Window Seat: Press for Planet

Prameyanews English

Published By : Prameya News Bureau | May 05, 2024 IST

World Press Freedom Day

Mrinal Chatterjee

World Press Freedom Day is observed every year on May 3. It is often said that, a free press can, of course, be good or bad, but, most certainly without freedom, the press will never be anything but bad. Freedom is a fundamental requirement for a socially committed press to function.

The World Press Freedom Day celebrates the fundamental principles of press freedom, to evaluate press freedom around the world, to defend the media from attacks on their independence and to pay tribute to journalists who have lost their lives in the exercise of their profession.

World Press Freedom Day was proclaimed by the UN General Assembly in December 1993, following the recommendation of UNESCO's General Conference. Since then, 3 May, the anniversary of the 'Declaration of Windhoek' is celebrated worldwide as World Press Freedom Day.

Every year World Press Freedom Day has a theme to foreground an issue. The theme for World Press Freedom Day 2023, set by UNESCO, was ‘Shaping a Future of Rights: Freedom of Expression as a Driver of all other human rights.’ This theme emphasized the crucial role of press freedom, independent and diverse media, and freedom of expression in upholding all human rights.. The theme of World Press Freedom Day 2022 was "Journalism under Digital Siege”, and the theme of 2021 was “Information as a Public Good''. The Theme of World Press Freedom Day 2024 is, ‘ A Press for the Planet: Journalism in the face of the environmental crisis.’

Election Campaign in the times of Heat wave

Most parts of India are reeling under intense heat waves. Odisha and West Bengal are witnessing unprecedented heat waves in my living memory. The other day Baripada, a small wooded leafy town, where I spent five years in early 1990s and Balasore, a seaside town became the hottest place in India.  Bazars and public spaces across the country wear a deserted look for most part of the day. In this situation, the election campaign is missing its usual zest and razzmatazz. Election rallies look jaded, even if it has more colour and festoons. Door to door campaigns are fewer and shorter. Election campaign is gradually moving to digital platforms.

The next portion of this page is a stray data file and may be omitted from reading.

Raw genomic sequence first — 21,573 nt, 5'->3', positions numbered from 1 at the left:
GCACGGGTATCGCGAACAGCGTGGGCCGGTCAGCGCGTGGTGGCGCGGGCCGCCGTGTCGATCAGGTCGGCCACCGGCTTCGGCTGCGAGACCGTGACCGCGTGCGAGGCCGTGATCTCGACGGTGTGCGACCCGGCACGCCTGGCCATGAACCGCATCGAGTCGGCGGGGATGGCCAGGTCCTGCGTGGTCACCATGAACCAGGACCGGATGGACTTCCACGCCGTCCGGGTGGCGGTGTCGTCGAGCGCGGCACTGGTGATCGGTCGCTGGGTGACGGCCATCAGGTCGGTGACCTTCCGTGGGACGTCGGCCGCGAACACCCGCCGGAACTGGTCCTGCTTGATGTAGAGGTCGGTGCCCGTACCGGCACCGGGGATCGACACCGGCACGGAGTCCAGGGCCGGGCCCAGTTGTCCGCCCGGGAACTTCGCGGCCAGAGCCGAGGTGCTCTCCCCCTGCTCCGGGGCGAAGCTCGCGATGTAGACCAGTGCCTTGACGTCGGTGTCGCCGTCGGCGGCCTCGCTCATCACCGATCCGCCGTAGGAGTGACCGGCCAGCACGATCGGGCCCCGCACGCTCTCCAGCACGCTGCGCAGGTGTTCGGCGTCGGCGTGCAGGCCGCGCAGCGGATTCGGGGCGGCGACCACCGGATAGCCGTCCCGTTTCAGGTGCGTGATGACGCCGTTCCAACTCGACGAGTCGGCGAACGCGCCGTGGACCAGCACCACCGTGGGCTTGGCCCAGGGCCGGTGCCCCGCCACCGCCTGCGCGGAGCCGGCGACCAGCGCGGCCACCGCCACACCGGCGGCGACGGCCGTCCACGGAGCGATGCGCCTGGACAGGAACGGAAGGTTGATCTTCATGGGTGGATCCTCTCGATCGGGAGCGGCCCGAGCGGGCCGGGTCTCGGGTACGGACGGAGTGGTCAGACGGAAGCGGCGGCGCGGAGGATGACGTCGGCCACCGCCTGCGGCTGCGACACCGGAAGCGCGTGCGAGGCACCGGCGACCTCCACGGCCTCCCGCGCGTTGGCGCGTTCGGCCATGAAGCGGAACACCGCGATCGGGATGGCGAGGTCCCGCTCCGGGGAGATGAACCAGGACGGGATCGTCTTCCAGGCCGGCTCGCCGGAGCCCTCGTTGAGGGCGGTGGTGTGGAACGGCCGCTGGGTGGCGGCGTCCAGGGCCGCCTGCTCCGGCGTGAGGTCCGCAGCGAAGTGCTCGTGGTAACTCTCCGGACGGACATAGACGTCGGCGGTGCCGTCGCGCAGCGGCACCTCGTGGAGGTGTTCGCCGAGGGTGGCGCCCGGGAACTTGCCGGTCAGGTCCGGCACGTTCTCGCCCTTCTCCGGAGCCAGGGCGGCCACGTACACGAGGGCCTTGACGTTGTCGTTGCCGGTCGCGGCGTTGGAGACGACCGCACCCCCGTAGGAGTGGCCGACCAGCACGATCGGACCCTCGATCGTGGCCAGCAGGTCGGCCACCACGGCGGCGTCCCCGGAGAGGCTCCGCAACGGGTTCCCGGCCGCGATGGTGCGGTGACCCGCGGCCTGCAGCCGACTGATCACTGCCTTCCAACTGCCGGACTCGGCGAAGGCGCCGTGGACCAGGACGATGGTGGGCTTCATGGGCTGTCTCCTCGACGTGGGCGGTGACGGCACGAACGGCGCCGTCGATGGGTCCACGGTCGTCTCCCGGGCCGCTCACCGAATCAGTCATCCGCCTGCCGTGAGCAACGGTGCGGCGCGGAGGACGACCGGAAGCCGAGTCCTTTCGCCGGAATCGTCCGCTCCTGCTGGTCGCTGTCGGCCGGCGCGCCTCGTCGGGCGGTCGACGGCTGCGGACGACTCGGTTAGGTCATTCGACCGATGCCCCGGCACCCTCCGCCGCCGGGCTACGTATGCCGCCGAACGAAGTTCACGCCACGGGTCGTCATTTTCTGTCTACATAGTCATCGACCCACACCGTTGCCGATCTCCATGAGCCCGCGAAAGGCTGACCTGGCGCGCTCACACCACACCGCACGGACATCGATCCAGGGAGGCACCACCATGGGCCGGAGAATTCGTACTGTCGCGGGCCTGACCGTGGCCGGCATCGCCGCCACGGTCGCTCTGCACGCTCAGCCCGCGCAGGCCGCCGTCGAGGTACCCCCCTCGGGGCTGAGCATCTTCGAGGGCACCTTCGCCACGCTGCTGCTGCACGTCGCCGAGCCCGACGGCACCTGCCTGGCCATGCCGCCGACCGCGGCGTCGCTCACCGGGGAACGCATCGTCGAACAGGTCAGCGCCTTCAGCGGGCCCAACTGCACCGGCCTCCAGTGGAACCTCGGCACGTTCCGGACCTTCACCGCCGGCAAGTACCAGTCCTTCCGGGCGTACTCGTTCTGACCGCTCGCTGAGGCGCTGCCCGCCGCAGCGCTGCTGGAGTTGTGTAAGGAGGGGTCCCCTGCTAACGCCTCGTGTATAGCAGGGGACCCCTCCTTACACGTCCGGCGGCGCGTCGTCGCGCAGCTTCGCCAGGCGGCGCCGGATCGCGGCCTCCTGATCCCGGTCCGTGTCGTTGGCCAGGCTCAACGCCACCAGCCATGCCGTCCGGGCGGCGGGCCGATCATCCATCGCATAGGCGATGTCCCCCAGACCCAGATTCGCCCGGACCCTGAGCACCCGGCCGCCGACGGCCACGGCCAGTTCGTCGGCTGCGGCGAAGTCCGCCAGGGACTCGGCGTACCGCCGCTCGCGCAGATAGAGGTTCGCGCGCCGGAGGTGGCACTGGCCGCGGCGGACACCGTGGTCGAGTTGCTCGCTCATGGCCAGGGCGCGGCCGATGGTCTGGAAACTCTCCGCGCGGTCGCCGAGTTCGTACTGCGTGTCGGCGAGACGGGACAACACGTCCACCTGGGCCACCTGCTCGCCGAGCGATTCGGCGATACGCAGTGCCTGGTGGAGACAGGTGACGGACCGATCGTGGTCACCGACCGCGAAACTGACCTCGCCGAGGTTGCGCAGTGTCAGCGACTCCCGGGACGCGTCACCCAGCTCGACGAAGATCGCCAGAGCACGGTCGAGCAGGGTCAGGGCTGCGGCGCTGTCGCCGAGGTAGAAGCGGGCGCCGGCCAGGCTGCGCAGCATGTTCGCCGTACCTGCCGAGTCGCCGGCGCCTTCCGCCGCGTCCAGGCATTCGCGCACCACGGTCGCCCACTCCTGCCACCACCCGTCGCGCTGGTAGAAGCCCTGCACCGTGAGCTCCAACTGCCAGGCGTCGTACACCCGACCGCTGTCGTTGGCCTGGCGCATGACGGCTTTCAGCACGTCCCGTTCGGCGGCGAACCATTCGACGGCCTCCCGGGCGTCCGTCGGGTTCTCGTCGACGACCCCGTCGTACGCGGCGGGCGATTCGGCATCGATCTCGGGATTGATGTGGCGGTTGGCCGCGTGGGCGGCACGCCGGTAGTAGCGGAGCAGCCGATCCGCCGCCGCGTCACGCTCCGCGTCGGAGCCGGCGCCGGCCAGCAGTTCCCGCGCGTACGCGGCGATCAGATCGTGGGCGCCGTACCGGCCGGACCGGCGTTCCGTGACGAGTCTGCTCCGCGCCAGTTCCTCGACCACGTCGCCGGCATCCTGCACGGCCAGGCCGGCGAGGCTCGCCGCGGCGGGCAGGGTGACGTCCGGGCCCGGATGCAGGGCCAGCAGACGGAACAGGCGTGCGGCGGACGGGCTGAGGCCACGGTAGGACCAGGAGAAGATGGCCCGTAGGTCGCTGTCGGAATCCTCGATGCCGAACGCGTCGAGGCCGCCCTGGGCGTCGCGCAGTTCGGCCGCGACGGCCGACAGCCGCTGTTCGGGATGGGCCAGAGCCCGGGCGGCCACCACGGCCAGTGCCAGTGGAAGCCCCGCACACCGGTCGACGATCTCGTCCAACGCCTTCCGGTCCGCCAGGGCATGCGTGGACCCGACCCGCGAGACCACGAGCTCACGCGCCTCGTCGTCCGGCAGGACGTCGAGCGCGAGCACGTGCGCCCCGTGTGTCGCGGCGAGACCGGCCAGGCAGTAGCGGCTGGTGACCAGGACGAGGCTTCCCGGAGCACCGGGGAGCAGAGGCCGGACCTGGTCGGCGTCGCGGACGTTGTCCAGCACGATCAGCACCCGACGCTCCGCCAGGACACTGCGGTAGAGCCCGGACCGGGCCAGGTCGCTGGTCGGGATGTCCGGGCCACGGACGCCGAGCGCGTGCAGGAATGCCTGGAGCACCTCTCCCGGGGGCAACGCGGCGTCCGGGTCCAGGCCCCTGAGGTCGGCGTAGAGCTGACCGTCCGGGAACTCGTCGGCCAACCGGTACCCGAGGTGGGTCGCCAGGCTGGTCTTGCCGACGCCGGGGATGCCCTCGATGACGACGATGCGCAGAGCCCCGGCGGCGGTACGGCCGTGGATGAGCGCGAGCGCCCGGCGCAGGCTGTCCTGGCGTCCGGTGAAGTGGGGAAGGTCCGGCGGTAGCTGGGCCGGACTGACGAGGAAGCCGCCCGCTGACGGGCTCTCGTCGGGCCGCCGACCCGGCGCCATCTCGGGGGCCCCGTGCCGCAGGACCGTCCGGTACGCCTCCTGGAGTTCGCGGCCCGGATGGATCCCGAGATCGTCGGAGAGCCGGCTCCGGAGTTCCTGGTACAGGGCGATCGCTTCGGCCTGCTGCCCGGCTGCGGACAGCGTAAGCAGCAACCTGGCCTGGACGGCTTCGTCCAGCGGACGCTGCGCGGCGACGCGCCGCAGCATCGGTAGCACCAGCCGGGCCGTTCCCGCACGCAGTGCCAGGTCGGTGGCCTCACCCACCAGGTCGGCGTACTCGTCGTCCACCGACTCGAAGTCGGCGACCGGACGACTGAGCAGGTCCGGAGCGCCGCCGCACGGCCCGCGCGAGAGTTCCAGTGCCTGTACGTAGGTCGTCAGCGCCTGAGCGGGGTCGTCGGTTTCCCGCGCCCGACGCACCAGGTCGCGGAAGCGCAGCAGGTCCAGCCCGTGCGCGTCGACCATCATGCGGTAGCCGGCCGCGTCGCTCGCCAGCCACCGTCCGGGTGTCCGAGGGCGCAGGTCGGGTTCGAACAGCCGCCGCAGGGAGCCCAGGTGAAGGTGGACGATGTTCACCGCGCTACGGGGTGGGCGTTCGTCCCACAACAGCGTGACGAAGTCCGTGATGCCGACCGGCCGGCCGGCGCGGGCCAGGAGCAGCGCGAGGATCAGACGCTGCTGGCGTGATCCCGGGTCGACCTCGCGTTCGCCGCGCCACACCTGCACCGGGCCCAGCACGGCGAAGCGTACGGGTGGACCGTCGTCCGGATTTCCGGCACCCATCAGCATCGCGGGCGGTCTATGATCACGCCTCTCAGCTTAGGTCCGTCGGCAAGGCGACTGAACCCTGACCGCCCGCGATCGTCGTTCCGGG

And that is a pity!  The dance of democracy is better enjoyed in its real flesh and blood avatar, not on the small screen.

Unsung heroes of the election campaign

Election campaigns have many players- from the star campaigners with their thundering, blundering, accusing, defending, comparing, cajoling speeches to the folk artists adding colour and chutzpah.    

But let's not forget the unsung heroes of the election campaign – the humble political pundits. They write in newspapers- put forth facts and arguments. But more interesting to watch are the pundits on visual media. Armed with an arsenal of statistics and a knack for dramatic flair, they grace our television screens, pontificating on the finer points of policy with the enthusiasm of cricket commentators during a nail-biting match. Political pundits are increasingly visible now on mobile screens from different social media platforms. It is good fun to watch some of them.

Passion

Passion is defined as ‘strong and barely controllable emotion’. Many of us have it for something- may it be a vocation, or feelings for a person or cause; but few of us continue with the same zest for a long stretch of time.

I see the intense passion the bikers have for their bikes over a long period. My son is one of that breed. Recently he remodeled his old motorcycle, a faithful beast of a machine, which had travelled over a hundred thousand kilometers across the country. He had named his bike Rangabati, after a famous folksong of Western Odisha.

Here is what he writes onvhis social media platform, as the old bike wears a new and designer look:

In the heart of every rider beats a deep connection with their bike, a bond that transcends mere transportation. For me, she is not just a machine; she is a canvas of memories, a muse on two wheels. When her odometer clocked 100,000 kilometers, I saw an opportunity to immortalize our journey in a work of art.

I decided to customize and modify her, not out of necessity, but out of sheer admiration and respect. Every scratch, every dent tells a story of our adventures together. I wanted to capture these moments and create something truly unique.

As I look at Rangabti now, gleaming with new life and character, I'm reminded of the countless memories we've shared and the many more adventures that await us.

Disclaimer:

This is the personal opinion of the author. The views expressed in this write-up have nothing to do with www.prameyanews.com.

 

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